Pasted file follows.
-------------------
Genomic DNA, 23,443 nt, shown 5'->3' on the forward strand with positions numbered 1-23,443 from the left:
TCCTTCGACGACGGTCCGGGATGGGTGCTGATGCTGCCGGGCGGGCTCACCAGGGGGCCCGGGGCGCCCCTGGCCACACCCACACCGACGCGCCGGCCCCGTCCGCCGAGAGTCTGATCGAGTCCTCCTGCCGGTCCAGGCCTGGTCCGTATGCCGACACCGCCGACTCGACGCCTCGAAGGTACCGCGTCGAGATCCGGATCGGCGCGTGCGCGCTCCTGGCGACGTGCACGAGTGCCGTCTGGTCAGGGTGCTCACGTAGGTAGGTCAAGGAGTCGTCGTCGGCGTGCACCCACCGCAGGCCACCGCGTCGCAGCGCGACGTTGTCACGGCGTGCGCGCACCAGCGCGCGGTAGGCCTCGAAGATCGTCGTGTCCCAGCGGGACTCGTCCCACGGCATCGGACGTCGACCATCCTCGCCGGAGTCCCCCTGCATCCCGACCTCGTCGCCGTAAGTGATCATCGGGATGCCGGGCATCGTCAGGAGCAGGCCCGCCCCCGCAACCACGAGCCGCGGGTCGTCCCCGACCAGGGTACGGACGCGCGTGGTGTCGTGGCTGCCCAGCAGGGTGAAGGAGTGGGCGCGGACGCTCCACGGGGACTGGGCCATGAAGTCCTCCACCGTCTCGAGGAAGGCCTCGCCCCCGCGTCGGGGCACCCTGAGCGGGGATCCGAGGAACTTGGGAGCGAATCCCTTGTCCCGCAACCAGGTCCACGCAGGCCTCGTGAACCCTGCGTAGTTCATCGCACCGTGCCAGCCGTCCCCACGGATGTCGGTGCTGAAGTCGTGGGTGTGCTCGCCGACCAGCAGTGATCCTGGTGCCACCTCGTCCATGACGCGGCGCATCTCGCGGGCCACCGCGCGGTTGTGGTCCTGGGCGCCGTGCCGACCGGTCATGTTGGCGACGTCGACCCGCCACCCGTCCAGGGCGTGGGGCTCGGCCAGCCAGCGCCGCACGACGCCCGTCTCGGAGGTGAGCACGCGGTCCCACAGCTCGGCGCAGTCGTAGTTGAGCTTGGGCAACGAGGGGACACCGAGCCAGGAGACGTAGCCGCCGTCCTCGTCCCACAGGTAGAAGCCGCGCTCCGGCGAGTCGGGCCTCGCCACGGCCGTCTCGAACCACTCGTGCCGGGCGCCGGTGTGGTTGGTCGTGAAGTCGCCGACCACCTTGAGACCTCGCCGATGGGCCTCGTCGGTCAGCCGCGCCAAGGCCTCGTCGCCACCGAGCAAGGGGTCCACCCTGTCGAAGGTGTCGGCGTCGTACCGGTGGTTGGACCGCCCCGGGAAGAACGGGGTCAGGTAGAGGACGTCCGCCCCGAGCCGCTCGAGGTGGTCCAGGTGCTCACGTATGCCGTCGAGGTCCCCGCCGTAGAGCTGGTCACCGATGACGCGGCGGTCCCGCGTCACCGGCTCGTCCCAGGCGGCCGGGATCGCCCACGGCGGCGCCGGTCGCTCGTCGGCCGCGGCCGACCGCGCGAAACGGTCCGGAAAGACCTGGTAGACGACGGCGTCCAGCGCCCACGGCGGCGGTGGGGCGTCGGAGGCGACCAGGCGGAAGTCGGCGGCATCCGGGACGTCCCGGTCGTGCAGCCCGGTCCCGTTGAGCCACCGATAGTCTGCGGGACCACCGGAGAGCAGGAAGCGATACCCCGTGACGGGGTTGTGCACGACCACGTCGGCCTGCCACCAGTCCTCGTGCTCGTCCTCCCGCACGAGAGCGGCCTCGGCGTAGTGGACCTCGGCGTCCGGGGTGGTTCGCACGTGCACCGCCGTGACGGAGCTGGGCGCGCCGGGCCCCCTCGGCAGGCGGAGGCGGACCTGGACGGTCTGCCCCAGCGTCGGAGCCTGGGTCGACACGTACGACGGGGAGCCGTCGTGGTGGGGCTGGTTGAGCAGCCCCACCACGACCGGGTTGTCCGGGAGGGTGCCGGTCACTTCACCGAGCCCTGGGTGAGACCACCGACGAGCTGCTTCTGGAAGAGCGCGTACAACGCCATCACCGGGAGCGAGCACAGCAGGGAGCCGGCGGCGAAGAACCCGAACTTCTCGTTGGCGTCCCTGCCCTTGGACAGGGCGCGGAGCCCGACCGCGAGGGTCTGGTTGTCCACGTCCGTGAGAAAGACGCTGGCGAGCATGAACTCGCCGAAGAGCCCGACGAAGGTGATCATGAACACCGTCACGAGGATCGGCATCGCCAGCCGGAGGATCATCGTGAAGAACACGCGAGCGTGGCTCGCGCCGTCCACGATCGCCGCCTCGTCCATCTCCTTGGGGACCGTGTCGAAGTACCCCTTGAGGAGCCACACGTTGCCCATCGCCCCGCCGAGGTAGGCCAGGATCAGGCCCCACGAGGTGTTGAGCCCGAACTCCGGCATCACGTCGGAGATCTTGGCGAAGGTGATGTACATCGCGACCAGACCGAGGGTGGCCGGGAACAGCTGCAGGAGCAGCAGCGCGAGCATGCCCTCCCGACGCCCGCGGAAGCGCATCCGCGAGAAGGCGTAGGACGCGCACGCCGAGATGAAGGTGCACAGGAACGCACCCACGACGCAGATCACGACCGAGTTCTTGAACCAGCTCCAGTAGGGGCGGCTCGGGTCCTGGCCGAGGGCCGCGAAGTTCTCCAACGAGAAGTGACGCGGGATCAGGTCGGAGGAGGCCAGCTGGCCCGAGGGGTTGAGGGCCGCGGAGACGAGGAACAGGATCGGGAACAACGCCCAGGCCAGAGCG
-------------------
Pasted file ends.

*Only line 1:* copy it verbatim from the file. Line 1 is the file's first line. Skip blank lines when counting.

Genomic DNA, 23,443 nt, shown 5'->3' on the forward strand with positions numbered 1-23,443 from the left: